Pathology cases — bacterial endocarditis

This is a repost from the now-defunct Pretty Pics series, with a couple of additions.  I don’t remember the actual case any more, but the typical story is that of a young adult intravenous drug abuser with sepsis or some catastrophic failure (stroke, sudden arrhythmia, etc).  At autopsy, there is a vegetation (or multiple vegetations) with microabscesses downstream.  If the vegetation is on the right, then there’s typically a pneumonia, and if it’s on the left then multiple organs are seeded.  In this case, there were microabscesses in multiple organs.

Grossly, these things look like they sound — sort of amorphous globs on a valve, with some adherent clot.  I guess I’ve had about 30 or so of these cases in the past five years.  Usually they aren’t all that big when I see them.  Here are a couple of gross dissection pics of a couple of ones I’ve seen:

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Though they can get pretty large.  This one sat over a mechanical valve replacement from a previous vegetation:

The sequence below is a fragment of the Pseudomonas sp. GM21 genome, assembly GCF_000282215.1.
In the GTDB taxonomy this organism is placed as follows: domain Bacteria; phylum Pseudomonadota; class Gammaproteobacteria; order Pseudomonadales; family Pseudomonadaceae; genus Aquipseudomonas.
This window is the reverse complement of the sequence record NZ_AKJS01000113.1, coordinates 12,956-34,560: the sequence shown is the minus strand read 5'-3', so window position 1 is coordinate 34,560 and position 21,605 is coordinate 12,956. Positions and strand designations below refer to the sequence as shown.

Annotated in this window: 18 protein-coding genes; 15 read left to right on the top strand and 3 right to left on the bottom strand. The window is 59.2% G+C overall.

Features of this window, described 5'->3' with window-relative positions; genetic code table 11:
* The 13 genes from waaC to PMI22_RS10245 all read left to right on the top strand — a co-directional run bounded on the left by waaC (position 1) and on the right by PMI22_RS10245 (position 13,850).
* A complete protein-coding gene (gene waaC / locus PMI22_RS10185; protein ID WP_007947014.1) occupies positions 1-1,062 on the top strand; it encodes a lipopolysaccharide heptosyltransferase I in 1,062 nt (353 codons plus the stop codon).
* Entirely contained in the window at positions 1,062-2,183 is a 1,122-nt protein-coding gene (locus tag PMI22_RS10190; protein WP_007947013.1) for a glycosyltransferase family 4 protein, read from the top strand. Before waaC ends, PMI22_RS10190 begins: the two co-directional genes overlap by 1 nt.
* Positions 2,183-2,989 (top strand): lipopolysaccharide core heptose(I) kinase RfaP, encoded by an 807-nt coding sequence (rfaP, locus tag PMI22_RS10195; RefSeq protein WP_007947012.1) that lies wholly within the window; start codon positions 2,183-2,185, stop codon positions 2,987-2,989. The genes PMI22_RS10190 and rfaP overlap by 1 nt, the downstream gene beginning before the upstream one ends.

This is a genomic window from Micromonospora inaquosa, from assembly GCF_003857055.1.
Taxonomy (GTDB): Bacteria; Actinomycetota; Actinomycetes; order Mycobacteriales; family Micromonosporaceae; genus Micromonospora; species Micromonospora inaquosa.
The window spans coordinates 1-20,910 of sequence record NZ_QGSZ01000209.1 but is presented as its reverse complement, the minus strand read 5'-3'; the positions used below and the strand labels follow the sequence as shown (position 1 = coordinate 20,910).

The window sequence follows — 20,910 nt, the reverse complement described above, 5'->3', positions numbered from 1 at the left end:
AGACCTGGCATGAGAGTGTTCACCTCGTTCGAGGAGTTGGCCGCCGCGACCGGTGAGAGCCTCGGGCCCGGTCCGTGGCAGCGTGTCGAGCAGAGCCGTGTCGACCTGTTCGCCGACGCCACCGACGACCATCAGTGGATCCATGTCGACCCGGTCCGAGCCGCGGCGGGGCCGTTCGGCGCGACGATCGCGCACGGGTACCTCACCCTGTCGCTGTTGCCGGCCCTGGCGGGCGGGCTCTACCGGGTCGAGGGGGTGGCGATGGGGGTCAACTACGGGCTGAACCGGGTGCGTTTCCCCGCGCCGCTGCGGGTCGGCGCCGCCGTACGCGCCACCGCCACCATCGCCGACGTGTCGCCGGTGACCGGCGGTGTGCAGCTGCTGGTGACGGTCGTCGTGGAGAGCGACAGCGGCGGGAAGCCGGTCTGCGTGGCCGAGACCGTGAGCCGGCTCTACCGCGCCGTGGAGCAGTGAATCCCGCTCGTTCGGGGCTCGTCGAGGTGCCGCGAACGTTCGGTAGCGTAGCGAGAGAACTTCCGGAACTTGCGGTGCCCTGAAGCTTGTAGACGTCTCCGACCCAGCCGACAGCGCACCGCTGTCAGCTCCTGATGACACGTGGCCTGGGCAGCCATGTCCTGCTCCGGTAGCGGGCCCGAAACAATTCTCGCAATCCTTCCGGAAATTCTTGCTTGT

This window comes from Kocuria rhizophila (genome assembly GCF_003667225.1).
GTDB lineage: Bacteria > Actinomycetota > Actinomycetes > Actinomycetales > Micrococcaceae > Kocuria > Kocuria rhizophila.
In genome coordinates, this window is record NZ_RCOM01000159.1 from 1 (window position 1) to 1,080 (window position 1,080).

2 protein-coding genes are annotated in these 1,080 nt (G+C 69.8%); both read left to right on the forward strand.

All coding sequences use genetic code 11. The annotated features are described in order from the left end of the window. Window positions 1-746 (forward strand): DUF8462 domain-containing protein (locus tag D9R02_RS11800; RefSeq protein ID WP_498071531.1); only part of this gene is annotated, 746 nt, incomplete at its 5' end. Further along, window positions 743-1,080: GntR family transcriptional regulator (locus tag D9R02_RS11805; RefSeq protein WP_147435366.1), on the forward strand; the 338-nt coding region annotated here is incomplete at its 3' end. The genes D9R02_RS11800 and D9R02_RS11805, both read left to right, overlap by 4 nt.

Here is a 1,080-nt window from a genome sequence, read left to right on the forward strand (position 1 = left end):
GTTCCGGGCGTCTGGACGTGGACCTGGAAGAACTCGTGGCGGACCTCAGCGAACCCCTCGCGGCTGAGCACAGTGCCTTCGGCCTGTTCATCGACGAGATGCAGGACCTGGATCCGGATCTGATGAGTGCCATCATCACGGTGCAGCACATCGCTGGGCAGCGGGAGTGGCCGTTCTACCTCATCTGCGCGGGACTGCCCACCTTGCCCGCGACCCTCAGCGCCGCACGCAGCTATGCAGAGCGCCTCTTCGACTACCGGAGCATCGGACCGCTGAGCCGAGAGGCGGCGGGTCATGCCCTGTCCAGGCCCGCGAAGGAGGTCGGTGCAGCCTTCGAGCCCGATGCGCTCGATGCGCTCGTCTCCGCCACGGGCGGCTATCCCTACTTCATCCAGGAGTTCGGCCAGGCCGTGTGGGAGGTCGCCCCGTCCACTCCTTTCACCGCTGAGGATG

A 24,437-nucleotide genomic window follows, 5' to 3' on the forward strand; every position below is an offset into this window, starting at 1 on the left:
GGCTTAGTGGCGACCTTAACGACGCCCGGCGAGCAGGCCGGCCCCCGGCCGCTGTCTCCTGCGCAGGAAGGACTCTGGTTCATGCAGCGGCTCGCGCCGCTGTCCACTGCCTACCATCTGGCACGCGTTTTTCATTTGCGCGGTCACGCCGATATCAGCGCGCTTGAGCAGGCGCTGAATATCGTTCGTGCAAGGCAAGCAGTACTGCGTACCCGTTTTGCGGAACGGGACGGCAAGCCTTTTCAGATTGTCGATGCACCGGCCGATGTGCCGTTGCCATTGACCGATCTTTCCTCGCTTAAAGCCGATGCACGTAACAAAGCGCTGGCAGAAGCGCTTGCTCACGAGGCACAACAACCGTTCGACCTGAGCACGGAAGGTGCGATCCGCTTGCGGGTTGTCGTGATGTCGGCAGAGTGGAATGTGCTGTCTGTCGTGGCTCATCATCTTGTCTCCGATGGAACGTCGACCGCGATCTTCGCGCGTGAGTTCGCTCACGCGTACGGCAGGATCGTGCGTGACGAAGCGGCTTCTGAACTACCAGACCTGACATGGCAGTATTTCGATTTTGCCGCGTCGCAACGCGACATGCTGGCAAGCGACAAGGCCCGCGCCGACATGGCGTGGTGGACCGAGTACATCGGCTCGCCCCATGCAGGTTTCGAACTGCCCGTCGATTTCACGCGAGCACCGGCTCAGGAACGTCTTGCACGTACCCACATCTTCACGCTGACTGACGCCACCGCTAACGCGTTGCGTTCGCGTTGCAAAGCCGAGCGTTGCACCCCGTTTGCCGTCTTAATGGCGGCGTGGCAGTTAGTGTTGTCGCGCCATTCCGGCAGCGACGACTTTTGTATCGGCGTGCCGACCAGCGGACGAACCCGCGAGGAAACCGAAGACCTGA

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Here’s a typical microscopic appearance of layers of fibrin, inflammatory cells and bacteria:

 

 

In this case that I made photomics for, there were abscesses in multiple organs, including the heart:

The liver:

The spleen:

The kidney:

And the brain:

As always, free for use in lecture, or teaching, with or without attribution (though attribution is appreciated).  If you put these in a publication, please contact me.  Higher resolution images with lossless compression are available on request until I lose them, if you need them for a lecture or such.  Email me if you want me to send them to you.

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